Manmohan Singh and his party have not only thrown caution to the wind as they embark upon the 'my way is the "George Bush is the friend" way or no way', but have given the short shrift to any or whatever ethical norms of executive functioning that characterises the parliamentary system. As one gets to see a handful of self-seekers siding with the government after having been bought off, in a trust vote, one loses any trust that is left of the parliamentary system. Someone said that the democratic polity in India represented the general will of the people. It turns out that what is left is only the general 'wile'.
INTERVIEW WITH Prakash Karat, courtesy INN.
'Left Will Vote Against Govt'
The Left parties will vote against the Manmohan Singh government in the vote of confidence because of its betrayal of national interests, asserted CPI(M) general secretary Prakash Karat. The Left will continue working to ensure that the India-US nuclear deal does not get operationalised during the tenure of this government. Charging the Congress of failing to check communal forces, he said the CPI(M) and Left parties will continue to combat the Hindutva and communal forces.
The Left parties have issued the following statement:
On Withdrawal of Support to the UPA Government
The Left Parties have withdrawn support to the UPA Government. The UPA Government came into existence in 2004 with the support of the Left parties on the basis of its Common Minimum Programme. The aim was to fight the communal forces and undo the damage they had done to the secular polity of India in their years in office. This required a set of interlinked policies to bring relief to the people, to protect India's integrity and to pursue an independent foreign policy. By going ahead with the deal at a time when there is the crushing burden of price-rise and galloping inflation, the Manmohan Singh Government has clearly shown that it is more concerned about fulfilling its commitment to the Bush administration rather than meeting its commitment to the people of India.
In a decision that is set to rock the foundation of the UPA government, the Left parties which had supported the government for the past 4 years have decided to withdraw the same over the issue of operationalisation of the Indo-US Nuclear Deal. Pragoti carries the latest statement by the left parties which have come about as the same time as the withdrawal of support: “IAEA Text — Why Keep it Secret?”. A letter to Pranab Mukherjee is also carried in this report. Courtesy: “News from the CPI(M)” Mailer.
The Polit Bureau of the Communist Party of India (Marxist) expresses deep grief at the passing away of Comrade P Ramachandran, veteran leader of the Party and former member of the Polit Bureau. He died in a hospital in Chennai in the early hours of July 8, 2008.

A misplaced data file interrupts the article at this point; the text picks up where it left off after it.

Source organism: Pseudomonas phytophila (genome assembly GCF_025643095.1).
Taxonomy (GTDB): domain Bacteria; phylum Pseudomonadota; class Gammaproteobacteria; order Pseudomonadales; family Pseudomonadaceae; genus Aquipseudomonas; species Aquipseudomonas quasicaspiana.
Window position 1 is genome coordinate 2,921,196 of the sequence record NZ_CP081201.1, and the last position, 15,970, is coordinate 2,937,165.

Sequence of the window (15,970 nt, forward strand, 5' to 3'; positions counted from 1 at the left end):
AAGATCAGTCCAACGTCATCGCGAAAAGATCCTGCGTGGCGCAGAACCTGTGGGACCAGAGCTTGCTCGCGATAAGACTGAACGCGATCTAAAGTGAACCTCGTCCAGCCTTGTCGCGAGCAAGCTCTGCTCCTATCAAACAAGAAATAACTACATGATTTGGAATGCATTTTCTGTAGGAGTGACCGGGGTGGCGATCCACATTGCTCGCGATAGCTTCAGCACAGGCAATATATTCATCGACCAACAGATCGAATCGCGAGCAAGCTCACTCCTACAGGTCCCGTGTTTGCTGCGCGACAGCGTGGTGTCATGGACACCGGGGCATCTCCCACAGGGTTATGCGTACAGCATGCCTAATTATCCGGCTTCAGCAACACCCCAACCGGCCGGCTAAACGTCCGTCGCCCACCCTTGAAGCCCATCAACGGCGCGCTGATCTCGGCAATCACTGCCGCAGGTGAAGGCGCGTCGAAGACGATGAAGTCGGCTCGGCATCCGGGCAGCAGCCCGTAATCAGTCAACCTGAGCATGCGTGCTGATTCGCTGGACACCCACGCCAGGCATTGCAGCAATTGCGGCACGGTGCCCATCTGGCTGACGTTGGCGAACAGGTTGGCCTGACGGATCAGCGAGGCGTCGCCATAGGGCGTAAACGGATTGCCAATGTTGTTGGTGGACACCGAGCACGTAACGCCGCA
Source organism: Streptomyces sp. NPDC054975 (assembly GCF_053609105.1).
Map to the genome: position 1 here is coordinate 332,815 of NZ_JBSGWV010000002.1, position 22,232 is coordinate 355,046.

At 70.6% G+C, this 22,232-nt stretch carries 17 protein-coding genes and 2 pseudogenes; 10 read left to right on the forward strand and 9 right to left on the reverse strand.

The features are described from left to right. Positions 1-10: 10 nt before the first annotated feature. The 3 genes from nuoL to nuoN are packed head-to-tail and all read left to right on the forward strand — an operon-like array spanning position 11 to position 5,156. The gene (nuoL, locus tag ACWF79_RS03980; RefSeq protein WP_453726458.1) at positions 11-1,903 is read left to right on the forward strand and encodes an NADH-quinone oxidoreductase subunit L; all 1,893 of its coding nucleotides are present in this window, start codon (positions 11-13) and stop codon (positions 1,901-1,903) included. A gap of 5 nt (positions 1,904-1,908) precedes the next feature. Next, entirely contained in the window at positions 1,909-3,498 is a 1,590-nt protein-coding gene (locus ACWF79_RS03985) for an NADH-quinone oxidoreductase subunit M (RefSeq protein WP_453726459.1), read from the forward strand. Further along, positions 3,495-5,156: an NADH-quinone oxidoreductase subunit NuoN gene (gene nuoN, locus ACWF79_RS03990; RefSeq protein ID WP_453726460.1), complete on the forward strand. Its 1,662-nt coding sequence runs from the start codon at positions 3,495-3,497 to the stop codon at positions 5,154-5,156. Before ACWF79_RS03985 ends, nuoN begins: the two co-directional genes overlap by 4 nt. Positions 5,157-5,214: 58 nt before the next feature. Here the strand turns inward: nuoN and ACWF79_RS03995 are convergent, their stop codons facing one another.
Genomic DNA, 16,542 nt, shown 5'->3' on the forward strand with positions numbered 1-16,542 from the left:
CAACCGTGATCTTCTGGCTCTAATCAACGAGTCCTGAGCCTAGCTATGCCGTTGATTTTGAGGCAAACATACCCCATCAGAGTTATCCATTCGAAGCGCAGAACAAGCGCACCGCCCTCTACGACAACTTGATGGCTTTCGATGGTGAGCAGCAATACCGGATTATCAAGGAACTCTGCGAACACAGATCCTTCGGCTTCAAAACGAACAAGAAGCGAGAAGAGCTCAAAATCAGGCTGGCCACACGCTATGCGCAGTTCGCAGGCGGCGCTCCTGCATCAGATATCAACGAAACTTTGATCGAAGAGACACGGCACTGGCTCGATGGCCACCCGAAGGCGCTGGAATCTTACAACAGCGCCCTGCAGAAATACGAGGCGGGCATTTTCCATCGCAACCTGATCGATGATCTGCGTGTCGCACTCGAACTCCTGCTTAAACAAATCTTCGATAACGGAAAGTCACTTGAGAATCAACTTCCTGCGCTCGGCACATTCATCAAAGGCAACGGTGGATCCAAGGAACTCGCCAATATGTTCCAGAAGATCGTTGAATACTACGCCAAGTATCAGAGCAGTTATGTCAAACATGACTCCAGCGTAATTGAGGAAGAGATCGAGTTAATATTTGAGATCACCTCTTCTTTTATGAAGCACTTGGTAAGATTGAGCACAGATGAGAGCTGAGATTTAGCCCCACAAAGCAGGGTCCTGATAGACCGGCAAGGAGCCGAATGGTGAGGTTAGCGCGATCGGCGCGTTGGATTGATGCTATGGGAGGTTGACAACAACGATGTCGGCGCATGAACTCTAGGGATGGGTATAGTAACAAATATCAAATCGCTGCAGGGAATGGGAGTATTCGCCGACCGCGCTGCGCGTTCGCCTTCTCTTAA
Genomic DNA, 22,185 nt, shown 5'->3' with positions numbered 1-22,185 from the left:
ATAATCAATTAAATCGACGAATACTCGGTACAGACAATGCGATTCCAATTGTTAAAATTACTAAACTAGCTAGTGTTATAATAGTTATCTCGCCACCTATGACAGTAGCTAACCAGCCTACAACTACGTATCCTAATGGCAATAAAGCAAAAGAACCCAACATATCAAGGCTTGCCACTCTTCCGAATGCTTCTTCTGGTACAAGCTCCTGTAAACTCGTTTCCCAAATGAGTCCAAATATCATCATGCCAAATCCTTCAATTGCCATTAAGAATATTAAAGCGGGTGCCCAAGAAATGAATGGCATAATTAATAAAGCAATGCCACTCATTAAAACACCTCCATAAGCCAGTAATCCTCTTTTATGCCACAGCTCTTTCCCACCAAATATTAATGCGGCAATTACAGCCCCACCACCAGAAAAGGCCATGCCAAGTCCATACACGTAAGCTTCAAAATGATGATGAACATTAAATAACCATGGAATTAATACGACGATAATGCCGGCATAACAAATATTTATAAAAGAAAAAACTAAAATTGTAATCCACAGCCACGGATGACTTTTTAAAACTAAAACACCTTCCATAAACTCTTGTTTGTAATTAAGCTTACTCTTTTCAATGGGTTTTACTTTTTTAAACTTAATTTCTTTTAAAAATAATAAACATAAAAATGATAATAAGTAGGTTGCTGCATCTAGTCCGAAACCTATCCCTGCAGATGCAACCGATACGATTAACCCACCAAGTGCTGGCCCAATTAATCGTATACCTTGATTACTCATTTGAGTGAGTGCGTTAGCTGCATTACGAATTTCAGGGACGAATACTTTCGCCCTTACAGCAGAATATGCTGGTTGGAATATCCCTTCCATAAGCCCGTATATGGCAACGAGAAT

Sitaram Yechury cautions the UPA about breaking the premise on which the Common Minimum Programme is based; that of charting an independent foreign policy for the country. Any digression from this charted path would only result in the death of the government and the second coming of the communal forces into power. Article courtesy The Hindustan Times. Cartoon courtesy, The Hindu newspaper.
PRAKASH KARAT, general secretary of the Communist Party of India (Marxist), in an exclusive interview to Frontline, minced no words in stating that the Congress leadership had gone back on its word and the understanding that was evolved in November last year when the United Progressive Alliance (UPA) government went for discussions with the International Atomic Energy Agency (IAEA) Secretariat. Interview courtesy, The Frontline magazine.
THE clamping down of internal emergency on June 26, 1975 and its operation over the next 19 months represents one of the darkest periods in the political history of India. For all practical purposes, the Indian Constitution was kept in suspense, parliamentary democracy was trodden brutally underfoot, and an authoritarian rule proclaimed. Three decades onward to that malevolent episode, the importance of carrying forward the struggle to safeguard democracy has to be realised in the proper perspective of what had happened thirty years ago.
This article was written by Anil Biswas in People's Democracy on June 26, 2005.
A new allegation is now being bandied in the pro-American press about the intentions behind the opposition to the nuclear deal. Prakash Karat makes a statement about remarks by a CPI(M) PB member on the nuclear deal. A short comment on the issue.
Sakyajit Bhattacharya reviews the debates and discussions about the role of the government and a communist party after the setback in the Panchayat elections, not as an isolated subject in the post 2000 period, but as a continuum from the 1964 policy formulation of the CPI (M).